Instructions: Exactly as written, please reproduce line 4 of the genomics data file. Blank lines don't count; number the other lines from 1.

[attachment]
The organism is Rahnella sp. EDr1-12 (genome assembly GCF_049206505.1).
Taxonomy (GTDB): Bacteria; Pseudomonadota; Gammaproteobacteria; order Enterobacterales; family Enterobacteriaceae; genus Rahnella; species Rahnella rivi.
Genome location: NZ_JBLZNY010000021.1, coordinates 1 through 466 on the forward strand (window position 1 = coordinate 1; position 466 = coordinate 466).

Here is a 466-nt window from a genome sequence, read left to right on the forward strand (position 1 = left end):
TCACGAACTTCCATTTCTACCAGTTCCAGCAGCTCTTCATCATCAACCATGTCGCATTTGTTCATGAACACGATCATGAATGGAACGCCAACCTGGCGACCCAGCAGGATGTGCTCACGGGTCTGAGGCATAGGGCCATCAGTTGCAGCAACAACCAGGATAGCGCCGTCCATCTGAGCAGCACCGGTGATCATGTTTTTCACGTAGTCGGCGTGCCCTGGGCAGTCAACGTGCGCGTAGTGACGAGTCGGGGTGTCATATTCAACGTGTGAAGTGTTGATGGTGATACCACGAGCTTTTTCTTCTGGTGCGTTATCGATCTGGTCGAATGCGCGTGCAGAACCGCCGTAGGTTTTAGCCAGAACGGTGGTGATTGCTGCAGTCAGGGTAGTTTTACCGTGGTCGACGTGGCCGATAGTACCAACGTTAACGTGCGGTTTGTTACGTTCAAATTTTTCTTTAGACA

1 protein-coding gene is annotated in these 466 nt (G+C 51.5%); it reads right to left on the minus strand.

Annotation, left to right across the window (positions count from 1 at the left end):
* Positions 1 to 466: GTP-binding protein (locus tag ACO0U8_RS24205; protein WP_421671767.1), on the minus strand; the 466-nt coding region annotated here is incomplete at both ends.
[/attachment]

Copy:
Here is a 466-nt window from a genome sequence, read left to right on the forward strand (position 1 = left end):